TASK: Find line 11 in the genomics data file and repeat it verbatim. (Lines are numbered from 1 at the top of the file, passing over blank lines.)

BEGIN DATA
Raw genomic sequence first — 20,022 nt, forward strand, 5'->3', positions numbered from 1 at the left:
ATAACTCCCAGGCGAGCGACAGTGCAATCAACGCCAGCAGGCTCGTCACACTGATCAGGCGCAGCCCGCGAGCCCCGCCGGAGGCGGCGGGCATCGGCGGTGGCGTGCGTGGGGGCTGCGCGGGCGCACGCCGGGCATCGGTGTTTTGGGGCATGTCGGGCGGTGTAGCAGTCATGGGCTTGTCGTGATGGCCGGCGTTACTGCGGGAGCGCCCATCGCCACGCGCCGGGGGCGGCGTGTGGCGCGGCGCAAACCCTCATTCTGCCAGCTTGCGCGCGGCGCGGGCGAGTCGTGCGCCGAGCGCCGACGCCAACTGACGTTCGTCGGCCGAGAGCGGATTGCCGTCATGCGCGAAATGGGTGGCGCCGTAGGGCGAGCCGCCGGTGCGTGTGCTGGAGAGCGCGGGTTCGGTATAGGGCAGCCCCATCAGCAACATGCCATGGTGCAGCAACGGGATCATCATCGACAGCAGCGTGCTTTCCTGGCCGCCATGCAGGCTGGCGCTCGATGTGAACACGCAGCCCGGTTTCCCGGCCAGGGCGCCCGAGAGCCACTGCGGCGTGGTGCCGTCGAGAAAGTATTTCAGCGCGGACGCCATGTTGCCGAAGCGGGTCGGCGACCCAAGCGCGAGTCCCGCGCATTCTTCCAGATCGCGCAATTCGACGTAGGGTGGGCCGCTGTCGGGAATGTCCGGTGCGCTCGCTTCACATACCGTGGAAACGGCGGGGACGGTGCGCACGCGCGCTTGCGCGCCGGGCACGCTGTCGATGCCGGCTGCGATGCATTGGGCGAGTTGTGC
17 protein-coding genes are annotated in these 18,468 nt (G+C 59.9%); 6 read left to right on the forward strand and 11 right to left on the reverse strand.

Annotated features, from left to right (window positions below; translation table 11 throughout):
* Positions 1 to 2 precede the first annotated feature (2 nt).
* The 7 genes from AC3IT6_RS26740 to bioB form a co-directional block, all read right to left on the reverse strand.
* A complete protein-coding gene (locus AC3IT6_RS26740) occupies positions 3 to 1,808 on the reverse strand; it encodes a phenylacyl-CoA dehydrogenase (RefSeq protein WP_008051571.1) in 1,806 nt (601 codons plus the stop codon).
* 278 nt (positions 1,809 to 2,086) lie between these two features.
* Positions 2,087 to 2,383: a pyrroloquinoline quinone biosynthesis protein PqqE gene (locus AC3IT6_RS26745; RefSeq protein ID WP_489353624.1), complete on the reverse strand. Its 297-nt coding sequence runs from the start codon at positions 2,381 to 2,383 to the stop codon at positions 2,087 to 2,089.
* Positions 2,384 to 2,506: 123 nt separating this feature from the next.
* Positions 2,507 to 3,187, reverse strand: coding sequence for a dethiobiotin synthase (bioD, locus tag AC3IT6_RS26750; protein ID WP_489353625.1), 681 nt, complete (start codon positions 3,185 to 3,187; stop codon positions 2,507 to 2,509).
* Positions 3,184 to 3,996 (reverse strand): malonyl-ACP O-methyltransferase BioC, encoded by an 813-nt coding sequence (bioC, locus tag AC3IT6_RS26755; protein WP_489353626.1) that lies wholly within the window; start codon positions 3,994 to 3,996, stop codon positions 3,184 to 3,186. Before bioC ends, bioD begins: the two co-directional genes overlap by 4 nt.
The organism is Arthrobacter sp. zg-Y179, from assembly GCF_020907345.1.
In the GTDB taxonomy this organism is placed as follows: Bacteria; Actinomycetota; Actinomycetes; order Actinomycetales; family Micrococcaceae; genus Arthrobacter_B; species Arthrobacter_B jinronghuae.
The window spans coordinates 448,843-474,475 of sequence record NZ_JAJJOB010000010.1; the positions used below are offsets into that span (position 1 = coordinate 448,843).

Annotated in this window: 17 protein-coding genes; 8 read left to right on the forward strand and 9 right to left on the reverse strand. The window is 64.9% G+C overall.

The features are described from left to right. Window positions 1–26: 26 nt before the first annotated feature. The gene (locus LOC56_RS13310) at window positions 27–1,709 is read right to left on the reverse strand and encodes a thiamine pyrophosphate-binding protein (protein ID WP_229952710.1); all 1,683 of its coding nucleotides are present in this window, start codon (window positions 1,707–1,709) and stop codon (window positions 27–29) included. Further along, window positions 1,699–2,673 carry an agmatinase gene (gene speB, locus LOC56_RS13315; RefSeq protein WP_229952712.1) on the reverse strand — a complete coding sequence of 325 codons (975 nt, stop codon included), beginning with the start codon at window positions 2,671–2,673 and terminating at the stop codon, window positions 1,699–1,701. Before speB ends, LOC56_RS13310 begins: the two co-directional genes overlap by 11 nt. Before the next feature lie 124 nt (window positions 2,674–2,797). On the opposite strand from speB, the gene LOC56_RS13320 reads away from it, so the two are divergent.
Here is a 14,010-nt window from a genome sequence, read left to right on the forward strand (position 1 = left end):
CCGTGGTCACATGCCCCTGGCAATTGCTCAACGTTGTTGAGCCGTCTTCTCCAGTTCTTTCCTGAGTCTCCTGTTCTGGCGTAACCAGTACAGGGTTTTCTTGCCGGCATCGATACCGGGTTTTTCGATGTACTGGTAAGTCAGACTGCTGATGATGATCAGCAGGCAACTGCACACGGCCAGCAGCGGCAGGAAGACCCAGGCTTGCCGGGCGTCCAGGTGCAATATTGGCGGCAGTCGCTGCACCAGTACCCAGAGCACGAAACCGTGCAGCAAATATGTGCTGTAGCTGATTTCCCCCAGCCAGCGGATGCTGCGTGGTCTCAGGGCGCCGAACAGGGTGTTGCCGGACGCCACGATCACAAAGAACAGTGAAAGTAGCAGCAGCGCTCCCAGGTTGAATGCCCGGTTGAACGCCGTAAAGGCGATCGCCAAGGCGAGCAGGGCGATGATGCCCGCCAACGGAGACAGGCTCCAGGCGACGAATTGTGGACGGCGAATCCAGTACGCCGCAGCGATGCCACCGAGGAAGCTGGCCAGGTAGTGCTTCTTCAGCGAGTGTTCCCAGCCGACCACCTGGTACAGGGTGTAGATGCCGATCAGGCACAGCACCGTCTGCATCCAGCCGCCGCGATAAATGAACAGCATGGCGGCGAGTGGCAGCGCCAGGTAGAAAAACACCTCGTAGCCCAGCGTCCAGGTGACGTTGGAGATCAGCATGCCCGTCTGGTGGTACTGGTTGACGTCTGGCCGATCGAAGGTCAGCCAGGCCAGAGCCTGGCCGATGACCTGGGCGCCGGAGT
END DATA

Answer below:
* Positions 2,507 to 3,187, reverse strand: coding sequence for a dethiobiotin synthase (bioD, locus tag AC3IT6_RS26750; protein ID WP_489353625.1), 681 nt, complete (start codon positions 3,185 to 3,187; stop codon positions 2,507 to 2,509).